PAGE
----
Thursday, August 31, 2006

Californina has spent $70 million to almost be able to track students over time

So, $70 million doesn't buy as much as it used to. This article claims that state officials are knowingly underreporting dropout rates to avoid federal sanctions. California is no exception in its difficulties to build a longitudinal system for tracking students and their outcomes. As the author points out, only Florida and Texas have truly robust systems. Other states, such has North Carolina, have had hugely expensive failures. A new bill has been introduced for this year's legislative session that would fund the completion of the system. But, even some of that bill's backers - namely the teachers' union - does not support the next logical step of linking teacher IDs to students.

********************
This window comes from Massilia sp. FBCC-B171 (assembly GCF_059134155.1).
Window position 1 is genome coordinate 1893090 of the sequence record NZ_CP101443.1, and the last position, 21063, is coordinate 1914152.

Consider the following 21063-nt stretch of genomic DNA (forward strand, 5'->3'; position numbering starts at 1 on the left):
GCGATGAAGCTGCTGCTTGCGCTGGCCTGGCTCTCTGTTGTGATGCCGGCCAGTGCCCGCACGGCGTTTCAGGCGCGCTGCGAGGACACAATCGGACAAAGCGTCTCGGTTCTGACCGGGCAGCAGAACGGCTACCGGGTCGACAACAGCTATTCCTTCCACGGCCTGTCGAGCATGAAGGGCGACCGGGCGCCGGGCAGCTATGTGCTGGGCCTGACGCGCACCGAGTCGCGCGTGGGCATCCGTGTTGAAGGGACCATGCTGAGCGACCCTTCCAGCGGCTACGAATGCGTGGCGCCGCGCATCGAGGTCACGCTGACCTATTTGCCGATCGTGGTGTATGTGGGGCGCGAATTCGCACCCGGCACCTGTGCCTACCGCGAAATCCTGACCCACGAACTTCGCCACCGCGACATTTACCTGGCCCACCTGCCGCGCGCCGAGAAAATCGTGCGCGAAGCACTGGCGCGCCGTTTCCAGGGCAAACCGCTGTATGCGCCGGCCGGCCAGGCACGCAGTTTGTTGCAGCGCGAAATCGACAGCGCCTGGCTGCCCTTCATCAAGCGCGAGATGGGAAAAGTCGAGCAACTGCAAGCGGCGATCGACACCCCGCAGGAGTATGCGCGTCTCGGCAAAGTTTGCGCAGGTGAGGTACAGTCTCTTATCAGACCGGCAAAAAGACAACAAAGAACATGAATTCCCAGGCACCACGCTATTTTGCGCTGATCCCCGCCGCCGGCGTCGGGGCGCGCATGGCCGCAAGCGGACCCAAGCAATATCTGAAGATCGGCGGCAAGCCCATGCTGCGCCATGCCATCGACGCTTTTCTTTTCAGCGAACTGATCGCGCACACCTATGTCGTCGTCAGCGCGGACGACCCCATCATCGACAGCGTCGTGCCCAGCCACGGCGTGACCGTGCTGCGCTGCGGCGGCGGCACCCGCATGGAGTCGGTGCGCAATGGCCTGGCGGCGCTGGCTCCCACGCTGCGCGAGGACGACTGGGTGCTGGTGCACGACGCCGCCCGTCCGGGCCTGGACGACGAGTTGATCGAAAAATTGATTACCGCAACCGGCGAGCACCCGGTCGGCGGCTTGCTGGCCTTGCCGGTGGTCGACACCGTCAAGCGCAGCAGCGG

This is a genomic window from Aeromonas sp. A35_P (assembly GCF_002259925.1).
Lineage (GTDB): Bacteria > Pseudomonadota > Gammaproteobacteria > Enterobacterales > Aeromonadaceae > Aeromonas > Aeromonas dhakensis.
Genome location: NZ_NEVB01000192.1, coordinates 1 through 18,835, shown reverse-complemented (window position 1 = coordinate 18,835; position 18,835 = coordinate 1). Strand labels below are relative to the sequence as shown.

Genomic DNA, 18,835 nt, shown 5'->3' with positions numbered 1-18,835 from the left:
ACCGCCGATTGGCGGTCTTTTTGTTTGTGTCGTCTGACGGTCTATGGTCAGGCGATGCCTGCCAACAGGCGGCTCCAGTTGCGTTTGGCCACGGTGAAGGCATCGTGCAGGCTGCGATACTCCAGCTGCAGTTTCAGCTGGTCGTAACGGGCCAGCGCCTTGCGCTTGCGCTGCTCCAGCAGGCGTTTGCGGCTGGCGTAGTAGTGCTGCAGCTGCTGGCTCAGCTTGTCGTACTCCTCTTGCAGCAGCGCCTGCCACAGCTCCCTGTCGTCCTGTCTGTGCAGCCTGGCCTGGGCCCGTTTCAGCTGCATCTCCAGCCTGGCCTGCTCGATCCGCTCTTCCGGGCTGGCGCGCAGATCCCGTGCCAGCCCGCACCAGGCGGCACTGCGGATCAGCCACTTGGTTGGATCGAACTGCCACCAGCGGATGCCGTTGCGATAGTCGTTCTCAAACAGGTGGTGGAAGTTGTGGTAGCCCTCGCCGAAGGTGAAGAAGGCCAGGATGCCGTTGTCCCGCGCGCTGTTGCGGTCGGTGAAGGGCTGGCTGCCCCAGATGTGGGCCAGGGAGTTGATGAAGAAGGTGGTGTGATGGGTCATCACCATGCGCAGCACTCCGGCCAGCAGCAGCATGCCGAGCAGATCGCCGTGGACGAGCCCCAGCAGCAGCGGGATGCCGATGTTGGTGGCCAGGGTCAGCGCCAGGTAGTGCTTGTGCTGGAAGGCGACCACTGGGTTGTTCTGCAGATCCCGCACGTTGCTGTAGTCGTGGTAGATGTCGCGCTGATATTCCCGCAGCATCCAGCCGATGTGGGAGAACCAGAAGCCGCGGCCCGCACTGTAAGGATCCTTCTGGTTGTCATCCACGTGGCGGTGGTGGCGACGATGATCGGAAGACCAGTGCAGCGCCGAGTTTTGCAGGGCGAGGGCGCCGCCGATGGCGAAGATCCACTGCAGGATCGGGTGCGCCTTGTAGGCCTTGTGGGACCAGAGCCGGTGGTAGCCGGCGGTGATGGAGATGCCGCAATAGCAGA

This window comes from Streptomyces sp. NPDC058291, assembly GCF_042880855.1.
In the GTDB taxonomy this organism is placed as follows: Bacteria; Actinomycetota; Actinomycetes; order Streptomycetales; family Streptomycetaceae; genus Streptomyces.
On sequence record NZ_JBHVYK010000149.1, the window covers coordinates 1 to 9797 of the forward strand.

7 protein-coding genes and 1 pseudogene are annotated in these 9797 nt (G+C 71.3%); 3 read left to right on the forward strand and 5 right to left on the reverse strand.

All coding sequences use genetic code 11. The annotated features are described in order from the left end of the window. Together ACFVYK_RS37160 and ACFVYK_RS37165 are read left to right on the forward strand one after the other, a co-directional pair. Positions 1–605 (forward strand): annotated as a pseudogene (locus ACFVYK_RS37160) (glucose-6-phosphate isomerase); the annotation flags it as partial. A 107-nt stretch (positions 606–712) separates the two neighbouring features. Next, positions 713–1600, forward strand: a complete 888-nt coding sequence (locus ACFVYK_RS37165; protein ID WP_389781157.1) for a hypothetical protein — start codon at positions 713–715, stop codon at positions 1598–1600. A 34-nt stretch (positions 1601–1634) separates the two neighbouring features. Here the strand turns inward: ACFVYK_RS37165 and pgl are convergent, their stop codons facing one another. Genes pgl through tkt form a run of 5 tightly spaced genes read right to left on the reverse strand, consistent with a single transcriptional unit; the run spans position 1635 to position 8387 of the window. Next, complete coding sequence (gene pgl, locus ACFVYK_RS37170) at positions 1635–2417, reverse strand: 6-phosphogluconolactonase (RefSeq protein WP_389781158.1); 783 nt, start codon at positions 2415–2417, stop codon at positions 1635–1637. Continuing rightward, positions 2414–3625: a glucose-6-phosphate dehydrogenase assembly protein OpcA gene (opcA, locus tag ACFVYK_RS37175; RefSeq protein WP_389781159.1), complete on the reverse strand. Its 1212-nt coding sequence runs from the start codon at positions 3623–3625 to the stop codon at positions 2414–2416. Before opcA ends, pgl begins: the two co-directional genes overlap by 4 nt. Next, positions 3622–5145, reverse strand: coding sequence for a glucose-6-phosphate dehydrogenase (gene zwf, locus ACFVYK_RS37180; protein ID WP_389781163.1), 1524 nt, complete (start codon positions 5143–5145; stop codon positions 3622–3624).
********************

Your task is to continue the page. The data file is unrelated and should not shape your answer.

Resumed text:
Sunday, August 27, 2006

The Plain Dealer worries about increasing complex school report cards

The increasingly complex school report cards and the looming introduction of the "mind boggling" value-added analysis to the Ohio accountability system has folks worried that the will not be able to use or trust the new information. This is a real problem for NCLB. The bar on accountability is going up, but Joe Public doesn't know how to read the instructions for operation.


Friday, August 25, 2006

Money makes the world go around, the world go around,....

Money may be an important fix. Very high salary levels would ramp up competition for slots that would squeeze out mediocre candidates. I'd like to see the math on that on what sort of wage would encourage enough people to retool for teaching.


Thursday, August 24, 2006